New Electricity Rules Curb Arbitrary Hikes in Open Access Surcharge

The changes are expected to facilitate open access and bring certainty to consumers


The Ministry of Power has made changes to the Electricity Rules, 2005. According to the notification, the surcharge that open access consumers must pay, as determined by the state commissions, should not exceed 20% of the average cost of supply of power.

The power distribution companies (DISCOMs) often levy stiff open access surcharges on commercial and industrial (C&I) consumers to dissuade them from opting for other sources of power. The new rules are expected to curb DISCOMs’ tendency and allow competition between suppliers and private generating companies for the benefit of consumers.

The new rules apply to surcharges including both cross-subsidy and additional surcharges.

Further, the amendments said that the appropriate commission should within 90 days of publication of these rules, specify a price adjustment formula for recovery of the costs, on account of the variation in fuel prices, or power purchase costs. It added that the impact on the cost due to such variation should be automatically passed through in the consumer tariff, on a monthly basis.

If the distribution licensee fails to compute and charge the fuel and power purchase adjustment surcharge within the timeline, its right to recovery of costs on account of the fuel and power purchase adjustment surcharge will be forfeited.

Moreover, in such cases, the right to recovery of the fuel and power purchase adjustment surcharge determined during true-up will also be forfeited and the true-up of fuel and power purchase adjustment surcharge by the commission, for any financial year, will be completed by June 30 of the next financial year.

Resource Adequacy

The state commission should create regulations for resource adequacy based on the guidelines from the central government and the model regulations from the Forum of Regulators. The distribution licensees should develop a resource adequacy plan that follows these regulations and obtain approval from the commission.

The National Load Despatch Center and the Regional Load Dispatch Center should carry out assessments of resource adequacy for operational planning at the national and regional levels, respectively, on an annual basis, in accordance with the guidelines issued by the central government.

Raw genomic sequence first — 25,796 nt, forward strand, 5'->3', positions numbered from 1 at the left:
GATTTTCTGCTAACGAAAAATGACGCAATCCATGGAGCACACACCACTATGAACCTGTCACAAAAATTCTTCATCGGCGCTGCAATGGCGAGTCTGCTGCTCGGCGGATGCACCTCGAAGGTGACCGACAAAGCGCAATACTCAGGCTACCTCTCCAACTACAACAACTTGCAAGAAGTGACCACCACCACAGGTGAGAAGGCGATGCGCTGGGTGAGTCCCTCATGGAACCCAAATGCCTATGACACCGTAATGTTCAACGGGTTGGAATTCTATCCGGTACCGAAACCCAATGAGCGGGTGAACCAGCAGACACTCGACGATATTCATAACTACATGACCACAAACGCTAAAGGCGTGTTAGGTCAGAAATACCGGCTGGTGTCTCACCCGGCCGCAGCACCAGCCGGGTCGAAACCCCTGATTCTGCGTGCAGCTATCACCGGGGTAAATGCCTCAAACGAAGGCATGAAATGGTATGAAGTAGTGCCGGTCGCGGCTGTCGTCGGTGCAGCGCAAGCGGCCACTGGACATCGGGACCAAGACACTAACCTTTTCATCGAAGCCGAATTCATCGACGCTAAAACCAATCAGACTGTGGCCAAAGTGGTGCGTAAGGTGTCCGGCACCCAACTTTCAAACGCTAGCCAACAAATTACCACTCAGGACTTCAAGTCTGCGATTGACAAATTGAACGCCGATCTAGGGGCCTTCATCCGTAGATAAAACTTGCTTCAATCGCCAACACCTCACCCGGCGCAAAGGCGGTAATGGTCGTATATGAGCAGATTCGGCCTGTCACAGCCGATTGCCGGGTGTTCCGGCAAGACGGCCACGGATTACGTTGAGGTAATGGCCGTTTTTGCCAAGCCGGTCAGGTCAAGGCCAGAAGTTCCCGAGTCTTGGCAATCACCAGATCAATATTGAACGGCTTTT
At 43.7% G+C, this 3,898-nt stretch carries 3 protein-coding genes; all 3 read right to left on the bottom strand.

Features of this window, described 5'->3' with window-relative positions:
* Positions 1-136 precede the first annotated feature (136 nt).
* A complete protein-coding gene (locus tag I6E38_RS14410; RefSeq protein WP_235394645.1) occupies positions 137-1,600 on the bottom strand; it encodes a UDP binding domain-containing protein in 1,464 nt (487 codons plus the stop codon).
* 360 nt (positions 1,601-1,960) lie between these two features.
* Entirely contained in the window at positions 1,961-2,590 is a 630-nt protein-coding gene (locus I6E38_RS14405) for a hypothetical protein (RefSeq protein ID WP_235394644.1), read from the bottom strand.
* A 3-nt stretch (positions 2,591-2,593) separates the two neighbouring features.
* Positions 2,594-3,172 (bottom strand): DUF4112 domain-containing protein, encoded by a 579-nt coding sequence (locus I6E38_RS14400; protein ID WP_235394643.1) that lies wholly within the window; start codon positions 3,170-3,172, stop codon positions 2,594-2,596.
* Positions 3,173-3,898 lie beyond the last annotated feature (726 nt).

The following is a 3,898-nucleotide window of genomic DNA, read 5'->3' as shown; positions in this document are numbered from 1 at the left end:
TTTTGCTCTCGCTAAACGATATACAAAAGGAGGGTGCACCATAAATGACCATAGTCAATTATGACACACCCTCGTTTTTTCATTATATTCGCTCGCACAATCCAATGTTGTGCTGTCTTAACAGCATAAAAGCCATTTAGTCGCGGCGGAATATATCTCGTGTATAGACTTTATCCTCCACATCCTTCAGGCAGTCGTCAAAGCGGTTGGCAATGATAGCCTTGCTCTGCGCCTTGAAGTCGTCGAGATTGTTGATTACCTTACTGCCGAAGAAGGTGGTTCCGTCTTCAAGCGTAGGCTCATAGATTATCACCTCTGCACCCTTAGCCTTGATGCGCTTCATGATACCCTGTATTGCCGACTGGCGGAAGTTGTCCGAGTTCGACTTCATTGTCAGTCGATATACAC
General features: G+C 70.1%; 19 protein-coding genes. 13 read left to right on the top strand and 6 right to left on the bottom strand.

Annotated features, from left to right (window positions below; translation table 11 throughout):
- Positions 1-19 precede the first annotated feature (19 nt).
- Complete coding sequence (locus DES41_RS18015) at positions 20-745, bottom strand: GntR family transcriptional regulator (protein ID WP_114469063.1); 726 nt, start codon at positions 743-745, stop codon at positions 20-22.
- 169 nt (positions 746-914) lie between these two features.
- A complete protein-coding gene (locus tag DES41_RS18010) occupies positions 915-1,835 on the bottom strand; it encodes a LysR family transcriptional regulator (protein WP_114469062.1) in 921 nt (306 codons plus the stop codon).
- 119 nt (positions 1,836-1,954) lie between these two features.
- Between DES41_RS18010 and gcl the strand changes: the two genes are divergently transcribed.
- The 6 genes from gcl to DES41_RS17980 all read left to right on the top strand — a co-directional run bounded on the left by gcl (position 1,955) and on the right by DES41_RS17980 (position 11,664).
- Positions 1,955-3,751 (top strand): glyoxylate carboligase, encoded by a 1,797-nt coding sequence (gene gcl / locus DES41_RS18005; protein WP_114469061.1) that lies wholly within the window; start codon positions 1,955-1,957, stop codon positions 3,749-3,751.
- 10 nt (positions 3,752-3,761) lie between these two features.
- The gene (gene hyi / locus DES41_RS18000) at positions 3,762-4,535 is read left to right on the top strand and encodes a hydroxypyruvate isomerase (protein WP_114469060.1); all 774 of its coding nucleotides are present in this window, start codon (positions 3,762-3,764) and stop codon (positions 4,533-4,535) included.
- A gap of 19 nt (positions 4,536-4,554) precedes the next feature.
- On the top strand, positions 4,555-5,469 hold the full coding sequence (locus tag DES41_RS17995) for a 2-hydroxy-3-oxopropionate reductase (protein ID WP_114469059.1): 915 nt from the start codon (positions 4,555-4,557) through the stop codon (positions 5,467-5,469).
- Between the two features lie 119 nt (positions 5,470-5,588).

Energy storage systems

As per the amendments, an energy storage system (ESS) can be owned, leased, or operated by a generating company, transmission licensee, distribution licensee, system operator, or independent energy storage service provider. If an ESS is located with and operated by a generating station, transmission licensee, or distribution licensee, it will have the same legal status as its owner.

The developer or owner of the ESS will have the option to sell, lease, or rent out the energy storage space to a generation or transmission, or distribution utility, or to a load despatch center. The owner of the ESS may also use some or all of the energy storage space to purchase and store electricity for sale at a later time.

The independent energy storage system will be a delicensed activity at par with a generating company in accordance with the provisions of the Act. If the owner or developer or lessee or user seeks to operate the ESS as an independent energy storage system, it should be registered with the authority and the capacity of such ESS should be verified by the authority.

The new rules are expected to bring clarity to regulatory issues.

Development of hydropower

The authority concerned will rule on the approval of hydroelectric generation projects, as outlined in Section 8 of the Act, within 150 days of receiving a complete application.

Also, the authority will decide on the approval of off-the-river pumped storage projects within 90 days of receiving a complete application.

Recently, the Ministry of Power announced that it was considering changes in the tariff policy that would allow the state governments to provide subsidies to eligible categories of consumers directly into their bank accounts by way of direct benefit transfer. The ministry said that the intention behind the proposed move is to ensure that the cross-subsidy surcharge component of the tariff does not keep escalating over time to cover for the higher subsidies being provided to retail consumers.

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